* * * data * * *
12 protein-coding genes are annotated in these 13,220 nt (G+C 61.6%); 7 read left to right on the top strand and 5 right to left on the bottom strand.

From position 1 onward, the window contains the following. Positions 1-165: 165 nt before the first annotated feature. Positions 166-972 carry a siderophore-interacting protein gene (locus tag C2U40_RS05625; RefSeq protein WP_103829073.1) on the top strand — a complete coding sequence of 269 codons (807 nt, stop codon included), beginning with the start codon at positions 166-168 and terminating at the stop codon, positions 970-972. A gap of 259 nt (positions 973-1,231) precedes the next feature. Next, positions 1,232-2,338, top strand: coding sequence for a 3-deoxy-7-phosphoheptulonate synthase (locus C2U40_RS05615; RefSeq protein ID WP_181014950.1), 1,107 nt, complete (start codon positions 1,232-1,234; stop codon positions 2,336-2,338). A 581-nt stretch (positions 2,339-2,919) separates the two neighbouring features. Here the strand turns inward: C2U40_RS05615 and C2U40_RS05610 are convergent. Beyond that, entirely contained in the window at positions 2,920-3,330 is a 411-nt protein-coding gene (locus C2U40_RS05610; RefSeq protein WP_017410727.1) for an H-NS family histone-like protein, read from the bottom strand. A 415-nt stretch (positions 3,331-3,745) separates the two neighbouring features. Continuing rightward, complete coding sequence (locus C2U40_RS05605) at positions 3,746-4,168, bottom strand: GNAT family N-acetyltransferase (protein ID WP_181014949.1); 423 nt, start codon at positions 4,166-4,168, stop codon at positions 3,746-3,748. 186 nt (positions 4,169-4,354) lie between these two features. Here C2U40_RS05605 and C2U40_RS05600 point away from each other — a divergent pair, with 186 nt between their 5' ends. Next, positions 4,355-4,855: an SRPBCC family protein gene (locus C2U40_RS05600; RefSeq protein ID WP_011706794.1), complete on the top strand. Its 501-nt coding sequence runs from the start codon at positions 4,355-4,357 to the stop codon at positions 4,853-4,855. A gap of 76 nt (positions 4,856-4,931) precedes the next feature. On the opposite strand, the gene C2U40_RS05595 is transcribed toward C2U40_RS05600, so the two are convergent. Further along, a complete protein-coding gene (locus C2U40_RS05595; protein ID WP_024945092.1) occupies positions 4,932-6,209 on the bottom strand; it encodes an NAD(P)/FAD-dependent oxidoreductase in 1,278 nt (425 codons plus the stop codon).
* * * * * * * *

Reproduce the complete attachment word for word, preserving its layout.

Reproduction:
12 protein-coding genes are annotated in these 13,220 nt (G+C 61.6%); 7 read left to right on the top strand and 5 right to left on the bottom strand.

From position 1 onward, the window contains the following. Positions 1-165: 165 nt before the first annotated feature. Positions 166-972 carry a siderophore-interacting protein gene (locus tag C2U40_RS05625; RefSeq protein WP_103829073.1) on the top strand — a complete coding sequence of 269 codons (807 nt, stop codon included), beginning with the start codon at positions 166-168 and terminating at the stop codon, positions 970-972. A gap of 259 nt (positions 973-1,231) precedes the next feature. Next, positions 1,232-2,338, top strand: coding sequence for a 3-deoxy-7-phosphoheptulonate synthase (locus C2U40_RS05615; RefSeq protein ID WP_181014950.1), 1,107 nt, complete (start codon positions 1,232-1,234; stop codon positions 2,336-2,338). A 581-nt stretch (positions 2,339-2,919) separates the two neighbouring features. Here the strand turns inward: C2U40_RS05615 and C2U40_RS05610 are convergent. Beyond that, entirely contained in the window at positions 2,920-3,330 is a 411-nt protein-coding gene (locus C2U40_RS05610; RefSeq protein WP_017410727.1) for an H-NS family histone-like protein, read from the bottom strand. A 415-nt stretch (positions 3,331-3,745) separates the two neighbouring features. Continuing rightward, complete coding sequence (locus C2U40_RS05605) at positions 3,746-4,168, bottom strand: GNAT family N-acetyltransferase (protein ID WP_181014949.1); 423 nt, start codon at positions 4,166-4,168, stop codon at positions 3,746-3,748. 186 nt (positions 4,169-4,354) lie between these two features. Here C2U40_RS05605 and C2U40_RS05600 point away from each other — a divergent pair, with 186 nt between their 5' ends. Next, positions 4,355-4,855: an SRPBCC family protein gene (locus C2U40_RS05600; RefSeq protein ID WP_011706794.1), complete on the top strand. Its 501-nt coding sequence runs from the start codon at positions 4,355-4,357 to the stop codon at positions 4,853-4,855. A gap of 76 nt (positions 4,856-4,931) precedes the next feature. On the opposite strand, the gene C2U40_RS05595 is transcribed toward C2U40_RS05600, so the two are convergent. Further along, a complete protein-coding gene (locus C2U40_RS05595; protein ID WP_024945092.1) occupies positions 4,932-6,209 on the bottom strand; it encodes an NAD(P)/FAD-dependent oxidoreductase in 1,278 nt (425 codons plus the stop codon).